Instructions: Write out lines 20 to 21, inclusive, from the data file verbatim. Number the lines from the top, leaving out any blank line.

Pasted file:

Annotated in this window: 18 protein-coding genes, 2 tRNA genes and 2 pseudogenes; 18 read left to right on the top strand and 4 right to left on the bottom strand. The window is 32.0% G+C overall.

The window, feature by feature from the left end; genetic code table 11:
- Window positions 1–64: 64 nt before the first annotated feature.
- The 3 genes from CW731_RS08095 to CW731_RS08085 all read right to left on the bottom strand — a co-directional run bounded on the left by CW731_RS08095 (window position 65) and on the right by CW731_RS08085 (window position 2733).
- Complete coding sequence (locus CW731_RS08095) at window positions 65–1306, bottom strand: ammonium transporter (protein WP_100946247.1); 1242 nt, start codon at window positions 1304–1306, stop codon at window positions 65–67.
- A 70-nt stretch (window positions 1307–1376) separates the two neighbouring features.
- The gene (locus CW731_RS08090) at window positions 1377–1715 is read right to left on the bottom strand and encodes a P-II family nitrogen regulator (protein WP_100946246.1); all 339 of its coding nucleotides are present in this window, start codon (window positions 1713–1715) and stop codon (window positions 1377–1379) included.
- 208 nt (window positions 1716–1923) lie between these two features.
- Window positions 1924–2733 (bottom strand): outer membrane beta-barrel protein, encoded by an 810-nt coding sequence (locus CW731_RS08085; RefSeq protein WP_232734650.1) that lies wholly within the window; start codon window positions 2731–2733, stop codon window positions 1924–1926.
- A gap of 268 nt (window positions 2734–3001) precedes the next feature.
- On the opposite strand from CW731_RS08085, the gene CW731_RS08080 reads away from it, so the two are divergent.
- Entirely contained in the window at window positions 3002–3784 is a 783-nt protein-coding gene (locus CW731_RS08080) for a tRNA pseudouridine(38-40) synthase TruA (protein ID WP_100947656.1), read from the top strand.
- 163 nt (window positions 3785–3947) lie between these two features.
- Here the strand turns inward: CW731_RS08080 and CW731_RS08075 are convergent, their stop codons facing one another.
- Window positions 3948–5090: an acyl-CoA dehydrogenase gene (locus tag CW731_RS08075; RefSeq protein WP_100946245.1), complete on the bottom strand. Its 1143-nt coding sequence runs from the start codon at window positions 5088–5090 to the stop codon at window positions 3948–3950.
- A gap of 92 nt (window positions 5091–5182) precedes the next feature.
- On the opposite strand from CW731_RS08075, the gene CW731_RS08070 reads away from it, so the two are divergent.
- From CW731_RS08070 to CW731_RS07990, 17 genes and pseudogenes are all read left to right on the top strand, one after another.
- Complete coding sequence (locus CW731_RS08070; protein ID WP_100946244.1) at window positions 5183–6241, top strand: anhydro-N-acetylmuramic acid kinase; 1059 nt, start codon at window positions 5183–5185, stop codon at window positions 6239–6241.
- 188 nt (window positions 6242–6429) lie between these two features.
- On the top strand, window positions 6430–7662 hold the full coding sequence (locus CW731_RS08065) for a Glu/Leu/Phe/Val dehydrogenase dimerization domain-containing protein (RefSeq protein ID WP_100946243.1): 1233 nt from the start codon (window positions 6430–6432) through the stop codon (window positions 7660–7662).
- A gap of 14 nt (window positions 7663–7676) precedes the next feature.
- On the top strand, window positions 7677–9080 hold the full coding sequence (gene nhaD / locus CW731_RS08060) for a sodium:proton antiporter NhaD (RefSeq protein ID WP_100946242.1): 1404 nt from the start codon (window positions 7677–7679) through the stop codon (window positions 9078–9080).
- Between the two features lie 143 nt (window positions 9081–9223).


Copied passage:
- 188 nt (window positions 6242–6429) lie between these two features.
- On the top strand, window positions 6430–7662 hold the full coding sequence (locus CW731_RS08065) for a Glu/Leu/Phe/Val dehydrogenase dimerization domain-containing protein (RefSeq protein ID WP_100946243.1): 1233 nt from the start codon (window positions 6430–6432) through the stop codon (window positions 7660–7662).